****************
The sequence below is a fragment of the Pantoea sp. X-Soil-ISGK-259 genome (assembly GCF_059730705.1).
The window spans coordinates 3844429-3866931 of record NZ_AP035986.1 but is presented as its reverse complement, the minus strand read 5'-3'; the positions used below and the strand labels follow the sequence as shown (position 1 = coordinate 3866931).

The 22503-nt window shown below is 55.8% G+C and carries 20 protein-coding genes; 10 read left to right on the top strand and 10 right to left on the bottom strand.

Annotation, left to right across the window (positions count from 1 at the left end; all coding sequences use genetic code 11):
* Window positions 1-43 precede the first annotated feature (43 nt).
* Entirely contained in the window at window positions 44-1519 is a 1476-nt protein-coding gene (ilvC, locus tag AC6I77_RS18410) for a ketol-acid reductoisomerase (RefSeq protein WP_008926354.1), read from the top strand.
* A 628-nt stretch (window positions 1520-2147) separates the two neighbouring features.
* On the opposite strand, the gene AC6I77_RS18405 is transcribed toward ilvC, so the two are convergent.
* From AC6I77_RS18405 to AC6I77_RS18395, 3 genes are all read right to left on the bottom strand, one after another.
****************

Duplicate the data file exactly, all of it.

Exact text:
The sequence below is a fragment of the Pantoea sp. X-Soil-ISGK-259 genome (assembly GCF_059730705.1).
The window spans coordinates 3844429-3866931 of record NZ_AP035986.1 but is presented as its reverse complement, the minus strand read 5'-3'; the positions used below and the strand labels follow the sequence as shown (position 1 = coordinate 3866931).

The 22503-nt window shown below is 55.8% G+C and carries 20 protein-coding genes; 10 read left to right on the top strand and 10 right to left on the bottom strand.

Annotation, left to right across the window (positions count from 1 at the left end; all coding sequences use genetic code 11):
* Window positions 1-43 precede the first annotated feature (43 nt).
* Entirely contained in the window at window positions 44-1519 is a 1476-nt protein-coding gene (ilvC, locus tag AC6I77_RS18410) for a ketol-acid reductoisomerase (RefSeq protein WP_008926354.1), read from the top strand.
* A 628-nt stretch (window positions 1520-2147) separates the two neighbouring features.
* On the opposite strand, the gene AC6I77_RS18405 is transcribed toward ilvC, so the two are convergent.
* From AC6I77_RS18405 to AC6I77_RS18395, 3 genes are all read right to left on the bottom strand, one after another.